Boyles takes on lead role with Green Army

Arlene Boyles has been handed the lead coaching role with Ireland’s women on a temporary basis following last week’s shock resignation of Graham Shaw who is leaving to take charge of the New Zealand national team, writes John Flack.

At present, it’s merely an interim appointment but the former Pegasus and Ireland defender could be at the helm for an extended period as Hockey Ireland set about finding a successor to the Dublin man.

New Irish interim head coach Arlene Boyles with Chloe Watkins. Pic: Adrian Boehm

With most outside coaches who would fit the bill already committed to programmes with either the Pro League for the top nations or the 2020 Olympic qualifying cycle, finding a replacement looks set to difficult.

The first stage of Ireland’s Tokyo Olympics qualifying bid takes place at the Hockey Series Finals in early to mid-June at Banbridge, so there looks to be a good chance Boyles could still be in the job until then at least.

It seems likely, if she would want to take on the post on a full-time basis, then she would certainly be among the candidates, having acted as manager at the World Cup in London last August when Shaw steered Ireland to an unprecedented silver medal finish.

However, she is known to have had a coaching input as well, drawing upon the vast experience which earned her 123 caps and a trip to Australia for Ireland’s last World Cup adventure in 2002 since which she has had various roles with the Ireland management team for the past nine years.

Indeed, she also worked as an assistant coach with both Shaw and his predecessor Darren Smith.

“Arlene is taking the lead at the moment and we’re discussing the recruitment process and the interim situation this week with the current staff and players,” confirmed Hockey Ireland Chief Executive Jerome Pels.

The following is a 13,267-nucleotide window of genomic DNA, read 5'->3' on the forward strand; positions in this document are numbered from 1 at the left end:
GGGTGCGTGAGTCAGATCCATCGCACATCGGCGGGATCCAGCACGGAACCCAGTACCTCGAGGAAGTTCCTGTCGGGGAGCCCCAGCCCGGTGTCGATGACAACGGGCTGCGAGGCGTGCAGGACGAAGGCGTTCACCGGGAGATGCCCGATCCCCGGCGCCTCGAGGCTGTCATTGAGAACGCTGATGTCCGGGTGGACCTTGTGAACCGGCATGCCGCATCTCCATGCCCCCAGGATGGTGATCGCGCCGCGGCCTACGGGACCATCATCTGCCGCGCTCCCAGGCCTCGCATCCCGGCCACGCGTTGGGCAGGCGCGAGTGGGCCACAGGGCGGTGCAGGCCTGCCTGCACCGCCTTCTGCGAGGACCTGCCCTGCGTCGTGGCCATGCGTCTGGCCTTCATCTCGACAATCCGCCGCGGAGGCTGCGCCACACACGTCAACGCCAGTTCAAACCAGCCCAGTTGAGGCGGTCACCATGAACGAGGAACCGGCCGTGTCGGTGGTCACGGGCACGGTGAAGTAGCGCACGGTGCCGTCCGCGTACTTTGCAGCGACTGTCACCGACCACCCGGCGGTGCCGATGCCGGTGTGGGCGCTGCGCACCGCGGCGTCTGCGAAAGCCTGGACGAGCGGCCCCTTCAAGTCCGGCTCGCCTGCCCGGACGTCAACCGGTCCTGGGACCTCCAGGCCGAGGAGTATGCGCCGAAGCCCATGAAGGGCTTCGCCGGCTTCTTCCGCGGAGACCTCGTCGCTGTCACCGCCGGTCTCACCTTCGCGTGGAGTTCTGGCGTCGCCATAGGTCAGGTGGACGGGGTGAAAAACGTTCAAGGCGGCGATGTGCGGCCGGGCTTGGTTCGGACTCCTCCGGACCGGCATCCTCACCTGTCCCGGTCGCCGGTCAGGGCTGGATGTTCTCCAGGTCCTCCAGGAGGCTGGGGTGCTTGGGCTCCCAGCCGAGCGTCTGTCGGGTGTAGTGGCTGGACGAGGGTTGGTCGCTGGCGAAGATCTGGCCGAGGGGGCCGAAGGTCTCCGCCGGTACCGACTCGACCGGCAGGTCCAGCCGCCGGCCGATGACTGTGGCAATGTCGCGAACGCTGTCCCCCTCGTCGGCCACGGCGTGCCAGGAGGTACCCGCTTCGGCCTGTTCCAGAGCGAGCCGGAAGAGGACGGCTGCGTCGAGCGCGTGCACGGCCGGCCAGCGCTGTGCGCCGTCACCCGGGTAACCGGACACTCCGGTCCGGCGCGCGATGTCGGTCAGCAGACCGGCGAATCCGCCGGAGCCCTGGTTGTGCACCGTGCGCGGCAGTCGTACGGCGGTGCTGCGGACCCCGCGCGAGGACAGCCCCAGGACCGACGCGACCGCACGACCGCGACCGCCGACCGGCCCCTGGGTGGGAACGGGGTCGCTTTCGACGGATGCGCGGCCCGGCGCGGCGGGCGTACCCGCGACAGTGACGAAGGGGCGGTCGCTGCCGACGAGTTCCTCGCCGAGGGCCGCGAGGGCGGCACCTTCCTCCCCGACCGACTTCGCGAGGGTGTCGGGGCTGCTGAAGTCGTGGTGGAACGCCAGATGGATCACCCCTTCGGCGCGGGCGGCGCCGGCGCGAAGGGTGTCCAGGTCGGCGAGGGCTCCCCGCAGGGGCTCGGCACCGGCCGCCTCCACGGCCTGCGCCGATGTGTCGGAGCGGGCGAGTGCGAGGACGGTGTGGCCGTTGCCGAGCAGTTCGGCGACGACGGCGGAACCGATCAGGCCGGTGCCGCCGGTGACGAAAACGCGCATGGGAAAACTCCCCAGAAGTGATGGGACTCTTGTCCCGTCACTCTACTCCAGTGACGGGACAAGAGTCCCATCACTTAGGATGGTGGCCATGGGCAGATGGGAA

“Timelines are flexible as to find the right solution, which means it may be before or after the Hockey Series Finals.”

Pels also revealed that Shaw will not be involved in any of Ireland’s upcoming high performance training sessions even though he does not start his job in New Zealand until May 1.

The last two sessions, scheduled for February 23-24, shortly after a challenging warm-weather camp in Spain were cancelled due to player unavailability.

Before Shaw leaves for New Zealand, Ireland have two training weekends scheduled for March 30-31 and April 13-14 but he won’t be involved, having also sat out this week’s camp at Bisham Abbey in England.

“It is not planned that Graham will take any (more) senior team sessions,” Pels added.

However, Shaw has revealed that he will still be working behind the scenes and will be involved in some coaching – but not with the senior team – before he heads to the southern hemisphere.

“I will be helping the team transition as smoothly as possible in the background and I will also do some work with the under-age programmes, both boys and girls and their coaches,” he explained.

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